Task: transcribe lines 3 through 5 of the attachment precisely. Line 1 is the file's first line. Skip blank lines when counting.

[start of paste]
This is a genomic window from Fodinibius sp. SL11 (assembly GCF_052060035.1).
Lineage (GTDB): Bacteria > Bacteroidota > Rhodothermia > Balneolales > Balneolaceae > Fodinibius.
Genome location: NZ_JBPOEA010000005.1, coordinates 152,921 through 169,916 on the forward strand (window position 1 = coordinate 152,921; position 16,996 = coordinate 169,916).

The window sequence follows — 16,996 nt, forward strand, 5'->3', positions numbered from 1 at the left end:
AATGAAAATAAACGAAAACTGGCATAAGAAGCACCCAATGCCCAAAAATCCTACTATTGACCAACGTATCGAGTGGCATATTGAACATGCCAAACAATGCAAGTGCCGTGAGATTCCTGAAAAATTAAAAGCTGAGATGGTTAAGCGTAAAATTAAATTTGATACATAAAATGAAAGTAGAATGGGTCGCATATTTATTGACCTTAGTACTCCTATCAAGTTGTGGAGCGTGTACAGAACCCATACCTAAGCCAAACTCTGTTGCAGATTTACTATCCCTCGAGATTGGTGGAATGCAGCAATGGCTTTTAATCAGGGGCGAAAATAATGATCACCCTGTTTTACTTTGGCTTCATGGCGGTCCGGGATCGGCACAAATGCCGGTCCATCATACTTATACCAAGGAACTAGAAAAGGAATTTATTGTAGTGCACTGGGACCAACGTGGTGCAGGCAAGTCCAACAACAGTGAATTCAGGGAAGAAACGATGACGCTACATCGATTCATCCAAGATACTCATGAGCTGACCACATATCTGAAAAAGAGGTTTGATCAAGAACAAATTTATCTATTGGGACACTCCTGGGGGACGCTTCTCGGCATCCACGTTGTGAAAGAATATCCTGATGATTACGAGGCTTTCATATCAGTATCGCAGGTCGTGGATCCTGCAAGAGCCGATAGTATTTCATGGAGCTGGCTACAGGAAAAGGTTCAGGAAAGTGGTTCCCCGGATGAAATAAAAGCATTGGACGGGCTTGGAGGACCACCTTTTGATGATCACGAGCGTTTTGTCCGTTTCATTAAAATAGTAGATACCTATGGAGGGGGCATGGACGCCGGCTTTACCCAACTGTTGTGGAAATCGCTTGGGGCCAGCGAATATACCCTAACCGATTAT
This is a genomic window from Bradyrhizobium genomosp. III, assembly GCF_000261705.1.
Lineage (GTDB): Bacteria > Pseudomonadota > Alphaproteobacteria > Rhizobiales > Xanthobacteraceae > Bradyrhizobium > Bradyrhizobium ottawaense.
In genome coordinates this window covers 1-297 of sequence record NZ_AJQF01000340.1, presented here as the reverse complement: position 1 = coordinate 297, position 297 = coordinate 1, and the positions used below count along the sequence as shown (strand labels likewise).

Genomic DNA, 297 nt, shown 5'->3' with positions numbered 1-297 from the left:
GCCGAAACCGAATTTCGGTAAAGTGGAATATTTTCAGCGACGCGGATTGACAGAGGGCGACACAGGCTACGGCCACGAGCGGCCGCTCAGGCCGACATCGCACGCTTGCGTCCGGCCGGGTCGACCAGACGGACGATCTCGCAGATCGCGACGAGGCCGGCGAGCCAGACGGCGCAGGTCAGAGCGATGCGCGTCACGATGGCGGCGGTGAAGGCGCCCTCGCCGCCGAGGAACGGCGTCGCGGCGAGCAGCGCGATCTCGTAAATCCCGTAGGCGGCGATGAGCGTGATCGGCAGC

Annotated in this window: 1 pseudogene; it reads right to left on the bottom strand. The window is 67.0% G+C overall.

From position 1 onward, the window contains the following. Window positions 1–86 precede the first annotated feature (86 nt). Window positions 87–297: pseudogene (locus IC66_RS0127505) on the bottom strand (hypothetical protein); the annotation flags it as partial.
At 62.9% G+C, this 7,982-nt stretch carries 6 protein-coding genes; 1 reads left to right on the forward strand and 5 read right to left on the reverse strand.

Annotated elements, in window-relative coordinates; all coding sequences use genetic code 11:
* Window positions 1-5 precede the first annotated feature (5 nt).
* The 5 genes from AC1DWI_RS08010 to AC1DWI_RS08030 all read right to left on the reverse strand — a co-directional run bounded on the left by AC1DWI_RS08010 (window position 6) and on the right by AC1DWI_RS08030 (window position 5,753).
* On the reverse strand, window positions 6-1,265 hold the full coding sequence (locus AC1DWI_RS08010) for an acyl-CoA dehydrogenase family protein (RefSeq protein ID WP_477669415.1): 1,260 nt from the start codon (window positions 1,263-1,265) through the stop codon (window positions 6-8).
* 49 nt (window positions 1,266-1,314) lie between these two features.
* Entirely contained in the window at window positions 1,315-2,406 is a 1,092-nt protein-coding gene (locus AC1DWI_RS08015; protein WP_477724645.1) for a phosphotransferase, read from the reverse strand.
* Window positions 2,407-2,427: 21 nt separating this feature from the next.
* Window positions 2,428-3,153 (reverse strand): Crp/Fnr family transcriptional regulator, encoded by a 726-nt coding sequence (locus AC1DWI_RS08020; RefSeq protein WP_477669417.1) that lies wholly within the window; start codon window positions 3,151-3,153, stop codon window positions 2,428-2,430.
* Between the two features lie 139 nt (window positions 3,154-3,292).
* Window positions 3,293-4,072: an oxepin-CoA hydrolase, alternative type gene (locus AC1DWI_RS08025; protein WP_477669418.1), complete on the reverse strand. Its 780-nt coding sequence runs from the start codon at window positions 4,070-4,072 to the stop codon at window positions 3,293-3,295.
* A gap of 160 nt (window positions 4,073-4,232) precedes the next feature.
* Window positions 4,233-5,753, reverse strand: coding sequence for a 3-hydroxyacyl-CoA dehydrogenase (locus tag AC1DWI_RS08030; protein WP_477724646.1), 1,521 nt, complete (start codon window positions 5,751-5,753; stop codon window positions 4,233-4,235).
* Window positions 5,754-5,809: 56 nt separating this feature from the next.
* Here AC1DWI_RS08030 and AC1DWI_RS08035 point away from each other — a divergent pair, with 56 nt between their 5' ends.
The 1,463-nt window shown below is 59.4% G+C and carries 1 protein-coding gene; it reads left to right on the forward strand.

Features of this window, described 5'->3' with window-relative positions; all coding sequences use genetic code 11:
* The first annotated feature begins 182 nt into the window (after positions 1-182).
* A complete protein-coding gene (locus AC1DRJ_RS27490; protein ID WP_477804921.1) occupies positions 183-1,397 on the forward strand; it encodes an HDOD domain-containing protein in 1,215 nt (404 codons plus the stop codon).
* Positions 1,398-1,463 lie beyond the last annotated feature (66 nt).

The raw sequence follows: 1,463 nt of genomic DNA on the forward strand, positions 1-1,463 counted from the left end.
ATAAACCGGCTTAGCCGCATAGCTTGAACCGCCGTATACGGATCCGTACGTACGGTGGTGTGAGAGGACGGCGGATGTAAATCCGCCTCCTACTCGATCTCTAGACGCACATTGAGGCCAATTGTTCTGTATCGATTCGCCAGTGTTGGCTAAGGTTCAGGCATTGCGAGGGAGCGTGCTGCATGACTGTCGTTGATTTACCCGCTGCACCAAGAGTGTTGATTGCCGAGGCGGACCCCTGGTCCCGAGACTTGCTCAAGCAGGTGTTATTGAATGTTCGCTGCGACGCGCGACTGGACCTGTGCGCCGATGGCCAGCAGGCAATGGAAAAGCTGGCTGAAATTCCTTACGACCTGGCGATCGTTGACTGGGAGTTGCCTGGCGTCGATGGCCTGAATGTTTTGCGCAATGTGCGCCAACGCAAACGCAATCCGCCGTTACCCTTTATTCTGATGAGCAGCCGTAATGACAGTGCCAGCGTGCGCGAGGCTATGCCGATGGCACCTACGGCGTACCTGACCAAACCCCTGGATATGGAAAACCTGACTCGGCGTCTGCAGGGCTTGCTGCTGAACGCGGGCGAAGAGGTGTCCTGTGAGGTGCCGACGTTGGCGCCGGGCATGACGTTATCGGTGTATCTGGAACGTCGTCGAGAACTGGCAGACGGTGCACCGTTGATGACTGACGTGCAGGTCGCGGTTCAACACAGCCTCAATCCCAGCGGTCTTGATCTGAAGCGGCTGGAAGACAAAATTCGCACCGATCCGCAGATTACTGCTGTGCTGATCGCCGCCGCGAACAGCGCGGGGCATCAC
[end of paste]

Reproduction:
Genome location: NZ_JBPOEA010000005.1, coordinates 152,921 through 169,916 on the forward strand (window position 1 = coordinate 152,921; position 16,996 = coordinate 169,916).

The window sequence follows — 16,996 nt, forward strand, 5'->3', positions numbered from 1 at the left end:
AATGAAAATAAACGAAAACTGGCATAAGAAGCACCCAATGCCCAAAAATCCTACTATTGACCAACGTATCGAGTGGCATATTGAACATGCCAAACAATGCAAGTGCCGTGAGATTCCTGAAAAATTAAAAGCTGAGATGGTTAAGCGTAAAATTAAATTTGATACATAAAATGAAAGTAGAATGGGTCGCATATTTATTGACCTTAGTACTCCTATCAAGTTGTGGAGCGTGTACAGAACCCATACCTAAGCCAAACTCTGTTGCAGATTTACTATCCCTCGAGATTGGTGGAATGCAGCAATGGCTTTTAATCAGGGGCGAAAATAATGATCACCCTGTTTTACTTTGGCTTCATGGCGGTCCGGGATCGGCACAAATGCCGGTCCATCATACTTATACCAAGGAACTAGAAAAGGAATTTATTGTAGTGCACTGGGACCAACGTGGTGCAGGCAAGTCCAACAACAGTGAATTCAGGGAAGAAACGATGACGCTACATCGATTCATCCAAGATACTCATGAGCTGACCACATATCTGAAAAAGAGGTTTGATCAAGAACAAATTTATCTATTGGGACACTCCTGGGGGACGCTTCTCGGCATCCACGTTGTGAAAGAATATCCTGATGATTACGAGGCTTTCATATCAGTATCGCAGGTCGTGGATCCTGCAAGAGCCGATAGTATTTCATGGAGCTGGCTACAGGAAAAGGTTCAGGAAAGTGGTTCCCCGGATGAAATAAAAGCATTGGACGGGCTTGGAGGACCACCTTTTGATGATCACGAGCGTTTTGTCCGTTTCATTAAAATAGTAGATACCTATGGAGGGGGCATGGACGCCGGCTTTACCCAACTGTTGTGGAAATCGCTTGGGGCCAGCGAATATACCCTAACCGATTAT